Eden Hill Journal

Comments, dreams, stories, and rantings from a middle-aged native of Maine living on a shoestring and a prayer in the woods of Maine. My portion of the family farm is to be known as Eden Hill Farm just because I want to call it that and because that's the closest thing to the truth that I could come up with. If you enjoy what I write, email me or make a comment. If you enjoy Eden Hill, come visit.

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Location: Maine, United States

Tuesday, November 11, 2014

Diet – Session One

Keywords: meat protein, pork

Don’t eat pork.

Why?

I don’t know, just don’t.

Well why??

Do I ever have a tale to tell you…

You see, I am on a diet.

No I’m not really. I am way too undisciplined, too unregimented, to actually be on a diet.

I am not on a diet.

Ah, that’s a lot better. Confession is good for the soul.

I eat differently now than the way I ate prior to Mother’s Day of this year (2014). There, that’s better.

Why? Why do you eat differently and what makes that little fact significant enough to write about?

Well here’s the thing. My eating habits prior to that fateful day were leading me down a path of destruction, of certain death.

Disclaimer

Do not in any way confuse my words with the notion of “medical advice”. Don’t even imagine doctors know about this. This narrative is entirely personal. There are only three medical professionals involved in my tale, a doctor, a physician’s assistant, and a nurse and the nurse doesn’t really count because she was my wife, still is as of this writing although the experience I am about to describe put the finishing touches on any hope I might have had of salvaging my marriage. So don’t take my word for anything if you have to think of it as “medical advice”. This is personal experience with food, period.

I can begin my tale at birth but I’ll take a shortcut. Let’s just say I have long been a practicing glutton. My eating habits can easily be described as overconsumption. It has been that way for me from the beginning. It’s easy to fail to see the significance of this fact, though, because I have spent nearly my entire life in the United States, a nation of overconsumption.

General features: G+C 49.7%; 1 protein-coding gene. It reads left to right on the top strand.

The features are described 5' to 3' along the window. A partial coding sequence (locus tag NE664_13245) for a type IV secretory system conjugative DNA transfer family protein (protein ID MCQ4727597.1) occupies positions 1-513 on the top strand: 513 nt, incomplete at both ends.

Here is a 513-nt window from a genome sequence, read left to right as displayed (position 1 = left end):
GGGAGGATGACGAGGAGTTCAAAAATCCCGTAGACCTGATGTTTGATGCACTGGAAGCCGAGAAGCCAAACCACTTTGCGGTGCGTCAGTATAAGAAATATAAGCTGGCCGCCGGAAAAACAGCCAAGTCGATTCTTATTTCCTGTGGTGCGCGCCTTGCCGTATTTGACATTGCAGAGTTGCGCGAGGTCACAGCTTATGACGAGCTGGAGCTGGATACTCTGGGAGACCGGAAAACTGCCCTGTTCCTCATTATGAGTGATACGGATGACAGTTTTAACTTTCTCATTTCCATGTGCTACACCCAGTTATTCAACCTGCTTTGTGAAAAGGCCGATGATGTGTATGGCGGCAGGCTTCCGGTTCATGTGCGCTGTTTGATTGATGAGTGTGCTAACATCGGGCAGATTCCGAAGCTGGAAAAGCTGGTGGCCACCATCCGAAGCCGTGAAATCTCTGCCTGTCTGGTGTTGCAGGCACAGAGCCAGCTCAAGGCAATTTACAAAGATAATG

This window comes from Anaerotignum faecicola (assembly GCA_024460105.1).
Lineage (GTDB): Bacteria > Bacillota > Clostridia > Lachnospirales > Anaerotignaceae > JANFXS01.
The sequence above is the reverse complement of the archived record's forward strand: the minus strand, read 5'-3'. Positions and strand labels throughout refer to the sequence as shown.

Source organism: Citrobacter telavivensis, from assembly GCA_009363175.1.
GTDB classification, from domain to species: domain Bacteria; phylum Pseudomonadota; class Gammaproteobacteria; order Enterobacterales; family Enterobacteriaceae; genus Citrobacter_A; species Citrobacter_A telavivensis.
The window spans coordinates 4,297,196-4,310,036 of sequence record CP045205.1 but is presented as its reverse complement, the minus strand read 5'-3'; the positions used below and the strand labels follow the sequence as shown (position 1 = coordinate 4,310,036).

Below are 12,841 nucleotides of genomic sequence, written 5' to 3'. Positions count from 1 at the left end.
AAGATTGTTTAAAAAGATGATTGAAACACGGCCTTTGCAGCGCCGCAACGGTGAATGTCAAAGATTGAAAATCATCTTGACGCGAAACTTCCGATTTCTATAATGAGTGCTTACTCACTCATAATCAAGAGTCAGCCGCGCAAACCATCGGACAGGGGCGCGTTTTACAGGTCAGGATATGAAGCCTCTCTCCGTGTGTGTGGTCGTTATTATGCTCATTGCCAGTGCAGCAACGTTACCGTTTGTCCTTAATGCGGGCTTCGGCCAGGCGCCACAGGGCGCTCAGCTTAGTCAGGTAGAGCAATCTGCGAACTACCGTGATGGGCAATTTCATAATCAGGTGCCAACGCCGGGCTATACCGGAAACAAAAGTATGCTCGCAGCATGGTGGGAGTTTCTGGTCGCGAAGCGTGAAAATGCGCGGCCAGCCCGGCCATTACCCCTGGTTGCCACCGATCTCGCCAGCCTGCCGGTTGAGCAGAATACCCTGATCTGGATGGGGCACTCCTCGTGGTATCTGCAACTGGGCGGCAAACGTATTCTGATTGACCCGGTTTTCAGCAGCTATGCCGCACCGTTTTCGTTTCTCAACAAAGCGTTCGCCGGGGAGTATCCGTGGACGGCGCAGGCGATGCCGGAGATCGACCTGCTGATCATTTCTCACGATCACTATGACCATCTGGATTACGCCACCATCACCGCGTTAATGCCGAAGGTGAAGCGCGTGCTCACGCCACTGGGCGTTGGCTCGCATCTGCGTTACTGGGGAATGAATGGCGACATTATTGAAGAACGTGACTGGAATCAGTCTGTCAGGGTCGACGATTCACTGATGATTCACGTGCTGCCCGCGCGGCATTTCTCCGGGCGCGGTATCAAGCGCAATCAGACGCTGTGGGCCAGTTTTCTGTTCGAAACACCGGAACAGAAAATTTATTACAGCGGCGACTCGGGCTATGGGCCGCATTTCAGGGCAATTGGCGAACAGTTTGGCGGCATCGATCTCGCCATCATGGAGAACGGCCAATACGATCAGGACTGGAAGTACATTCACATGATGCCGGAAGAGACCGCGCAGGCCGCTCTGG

I’ve had health issues my whole life. Good health, bad health, it all fits in the same basket for me. It’s not like one dominates over the other. They coexist. I have my good times and my bad. In good times I am strong and closer to healthy and not just capable of but practicing physical exertion beyond what most folks would consider normal or even healthy. I put the blame for that on my parents and my upbringing but it is engrained in my head, bones, muscle, and sinew to tend to the land by hard labor. I am the son of two farm-raised thrashers.

In bad times I struggle to overcome even simple health challenges like the common cold or the flue. It takes me weeks to overcome a cold. I am die-hard do-it-yourself anti doctor anti hospital anti pharmaceutical. When I am ill my philosophy tends to be hey, you are sick because your body doesn’t know something it should know. Using the medical approach is akin to skipping school or cheating on a test. What doesn’t kill you makes you stronger. So when illness comes, I cope with as open a mind as possible under the circumstances. More often than not the circumstances include reduced brain power, probably even brain damage but hey, what doesn’t kill you makes you stronger, right?

In other words, I tend to be strong and healthy but when I get sick I get sick.

I also struggle with my weight. My healthy weight is somewhere around 175 pounds, give or take. Anything under 170 is starvation in my thinking. Anything from 180 to 185 is a few pounds over. Above 185 is overweight. I have been overweight for as far back as my brain will allow me to remember although I think I may not have been overweight on my wedding day 36 years ago. I have, however, been significantly overweight for the past decade. My summer weight has usually been in the 195 to 205 pound range, some summers less, some more. My winter weight for decades capped out around 210 pounds but more recently climbed to 220 pounds and for the past several years climbed to 235 or even more. I work hard in summer. I tend to stay sheltered from Maine winters. Shelter is where the food tends to be and I eat far too often in winter.

Confession is good for the soul.

I will pause here. More to come. But I do want to make one point clear. I take full responsibility for my health and for my behavior. If I eat poorly I have nobody but myself to blame. It is everybody’s fault, but it is my own fault when that food passes my lips and enters my domain.